To know can college students take SAT subject tests….Read on this article…!
When it comes to drafting out your college application, aside from your essay and recommendations from teachers or mentors, the SAT subject test is another thing that can make your application a bit more attractive. Unlike the general SAT which tests not only your reasoning but also your readiness for college, the SAT subject test focuses on testing how much knowledge you have in specific subjects.
It gives you an edge as you can take subjects that mainly show your strengths. That is, subjects you’ve offered in high school and things you are interested in a high SAT subject test score can help move you a step closer to your dream college.
Can College Students take SAT Subject Tests?
The College Board has canceled SAT subject tests and so college students can no longer take this test. The last set of the subject tests was taken in May and June of 2021 which was only for international students. After that batch, the test is no longer offered both for domestic and international students causing a bit of confusion in the college admission process.
SAT Subject Test Discontinuation
The College Board on the 19th of January, 2021 announced that they were discontinuing the subject tests. This decision was brought about as a result of the changes in college admission processes encountered during the COVID-19 pandemic and to reduce the stress on high school students.
The fact that the subject tests are no longer as popular as they used to be, with fewer students taking the test each year also played a part in the board’s decision to cancel the test. It will also allow students to pay more attention and focus on their AP exams which is a good show of students’ academic performance and is becoming more accessible.
Effect of the Discontinuation on Admission Cycle
The discontinuation of the subject test will affect the 2021-2022 admission cycle because most colleges went the test-optional or test blind route for 2020-2021. What this implies is that the subject test scores will not be required and may not be considered when submitted for the new admission cycle. So a high score will make no difference to your college application.
However, depending on your program and college, there might be an exception where your scores will count. So it pays to check the admission policies on the program you are interested in.
Effects of the discontinuation on Students
Students who were hopeful that their score on the subject test will help boost their competitive advantage for their college application will find this discontinuation a big problem. Without the subject test, there is no last-minute way to make up for a poor GPA before one applies for college.
Worse still for those that are homeschooled or those that are not lucky enough to attend a high school that offers AP classes, this could affect their chances negatively. The subject test provides a means of comparison for students with different backgrounds and without it, it makes application a tad more difficult for students that fall in the previously mentioned category.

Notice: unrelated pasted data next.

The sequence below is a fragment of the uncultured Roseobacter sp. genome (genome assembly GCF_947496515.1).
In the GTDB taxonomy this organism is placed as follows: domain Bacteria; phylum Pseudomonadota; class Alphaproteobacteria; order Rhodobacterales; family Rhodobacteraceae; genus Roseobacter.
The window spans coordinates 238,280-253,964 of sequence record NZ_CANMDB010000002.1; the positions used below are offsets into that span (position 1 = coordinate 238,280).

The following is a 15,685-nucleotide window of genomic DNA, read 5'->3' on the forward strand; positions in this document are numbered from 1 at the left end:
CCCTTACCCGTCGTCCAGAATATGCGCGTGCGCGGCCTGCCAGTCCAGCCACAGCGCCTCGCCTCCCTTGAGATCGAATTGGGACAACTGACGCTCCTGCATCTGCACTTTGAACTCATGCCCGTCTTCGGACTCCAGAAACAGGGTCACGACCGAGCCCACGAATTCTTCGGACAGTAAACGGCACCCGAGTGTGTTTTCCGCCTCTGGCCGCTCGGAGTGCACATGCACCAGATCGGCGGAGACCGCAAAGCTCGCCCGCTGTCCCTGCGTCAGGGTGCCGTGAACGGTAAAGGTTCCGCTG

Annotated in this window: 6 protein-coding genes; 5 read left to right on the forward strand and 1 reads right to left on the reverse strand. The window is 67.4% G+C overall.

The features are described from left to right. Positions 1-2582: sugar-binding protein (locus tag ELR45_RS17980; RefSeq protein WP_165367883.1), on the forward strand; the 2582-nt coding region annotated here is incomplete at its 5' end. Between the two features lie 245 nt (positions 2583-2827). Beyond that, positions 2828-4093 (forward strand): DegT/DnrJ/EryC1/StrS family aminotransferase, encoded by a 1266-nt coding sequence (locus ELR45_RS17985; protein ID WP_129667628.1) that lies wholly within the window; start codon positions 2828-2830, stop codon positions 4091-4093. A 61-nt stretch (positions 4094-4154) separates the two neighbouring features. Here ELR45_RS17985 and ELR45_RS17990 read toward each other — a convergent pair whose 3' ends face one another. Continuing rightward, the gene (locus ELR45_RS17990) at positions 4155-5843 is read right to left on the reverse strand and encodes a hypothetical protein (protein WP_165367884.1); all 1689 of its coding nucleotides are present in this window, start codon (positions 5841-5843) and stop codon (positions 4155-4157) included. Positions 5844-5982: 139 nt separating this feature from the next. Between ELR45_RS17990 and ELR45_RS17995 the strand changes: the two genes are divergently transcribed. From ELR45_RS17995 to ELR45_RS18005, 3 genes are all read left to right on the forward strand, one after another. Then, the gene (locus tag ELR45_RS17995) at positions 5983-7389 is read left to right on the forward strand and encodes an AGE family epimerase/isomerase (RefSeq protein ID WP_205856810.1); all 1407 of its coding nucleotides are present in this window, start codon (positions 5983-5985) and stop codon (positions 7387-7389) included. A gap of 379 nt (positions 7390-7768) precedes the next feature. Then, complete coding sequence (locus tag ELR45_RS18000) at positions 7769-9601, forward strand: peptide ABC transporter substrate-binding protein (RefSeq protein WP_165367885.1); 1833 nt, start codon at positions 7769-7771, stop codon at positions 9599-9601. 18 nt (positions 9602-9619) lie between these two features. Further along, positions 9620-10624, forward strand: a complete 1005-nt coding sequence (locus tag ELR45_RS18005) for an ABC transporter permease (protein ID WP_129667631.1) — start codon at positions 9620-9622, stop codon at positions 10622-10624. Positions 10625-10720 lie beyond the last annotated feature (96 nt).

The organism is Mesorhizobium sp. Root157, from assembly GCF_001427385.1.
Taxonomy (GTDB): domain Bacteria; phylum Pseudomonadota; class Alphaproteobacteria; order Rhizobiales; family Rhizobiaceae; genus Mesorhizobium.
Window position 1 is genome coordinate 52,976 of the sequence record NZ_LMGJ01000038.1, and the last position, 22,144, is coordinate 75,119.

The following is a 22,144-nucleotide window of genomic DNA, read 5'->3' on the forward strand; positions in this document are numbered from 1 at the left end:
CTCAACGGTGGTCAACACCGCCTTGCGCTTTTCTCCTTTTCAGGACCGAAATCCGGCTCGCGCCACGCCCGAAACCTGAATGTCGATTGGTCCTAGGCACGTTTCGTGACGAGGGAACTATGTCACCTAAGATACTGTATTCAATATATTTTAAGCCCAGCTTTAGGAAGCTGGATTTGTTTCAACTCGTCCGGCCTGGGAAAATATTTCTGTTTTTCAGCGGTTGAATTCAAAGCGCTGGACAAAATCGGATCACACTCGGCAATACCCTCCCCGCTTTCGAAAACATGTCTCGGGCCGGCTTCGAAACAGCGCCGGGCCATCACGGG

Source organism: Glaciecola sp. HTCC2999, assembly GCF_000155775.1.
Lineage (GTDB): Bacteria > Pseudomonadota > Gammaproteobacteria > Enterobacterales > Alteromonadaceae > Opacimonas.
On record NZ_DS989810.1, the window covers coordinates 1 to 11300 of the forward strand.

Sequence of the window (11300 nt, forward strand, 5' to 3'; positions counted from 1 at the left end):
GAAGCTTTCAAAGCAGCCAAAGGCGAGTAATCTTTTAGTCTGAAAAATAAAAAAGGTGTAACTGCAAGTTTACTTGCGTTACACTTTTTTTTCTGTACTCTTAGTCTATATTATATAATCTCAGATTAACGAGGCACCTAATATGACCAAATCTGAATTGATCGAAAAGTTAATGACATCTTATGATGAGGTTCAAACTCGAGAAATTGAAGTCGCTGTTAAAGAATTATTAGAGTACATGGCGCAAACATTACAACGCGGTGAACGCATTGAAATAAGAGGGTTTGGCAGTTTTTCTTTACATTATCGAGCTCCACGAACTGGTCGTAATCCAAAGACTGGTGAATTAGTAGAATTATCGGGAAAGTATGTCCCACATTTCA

How can Students Compensate for the absence of a Subject Test?
The fact that there are no SAT subject tests means that the impact of SAT scores and AP exams has increased when it comes to college application. AP exams are a bit like the subject tests and are the alternative to it. AP exams test knowledge in subject areas on a national standardized scale, same as subject tests, but only with free responses and other styles, not multiple choice.
Still, you will not find a corresponding AP test for every subject test; some might be at a higher level and others may not have any at all. Aside from the AP exams, the Sat scores are another to focus on to help your chances. Colleges also consider SAT scores for awarding scholarships as well.
Why should one take an AP exam?
With the discontinuation of the subject test, the AP exam has a lot of advantages for college aspirants.
· It increases your college credits as studying for it widens your exposure to college-level courses and shows your capability in handling workload without an adverse effect on your college life. It gives you an upper hand compared to other students with the credits translating to early graduation or advanced courses as a freshman in college depending on the college’s policy.
· The exams are a tad harder with a comprehensive curriculum. Therefore, it stands to reason that the AP classes will increase your specialization in particular subjects allowing you to pass the exam.
· Studying for the exam helps to improve your time management skills as well as your study skill which will come in handy as a college student.
Should I take the SAT?
There are still a lot of colleges that require SAT scores even with the canceled Subject test and colleges going the ‘test-optional’ way. You should be on the safe side by taking the test, whether required or not.
If you decide not to take it, bear in mind that it will be your high school grades competing with those that have SAT scores, meaning you’ll need to have a brilliant academic performance. You will also need this score if you are going for a scholarship.
Will Colleges accept scores from already taken subject tests?
The decision as to whether the scores will be accepted or not is left to your chosen college. Information on application policies can be found on the colleges’ websites and should be consulted to get an answer. So in essence, the decision is sorely in the hand of the different colleges.
For college aspirants, the best thing to do is to study, make good grades and take tests and exams based on legit information on the admission policy of your chosen college, as well as changes in the educational system. Preparation is key, so boost your college competitive advantage by preparing effectively for your SAT and AP exams and acing them.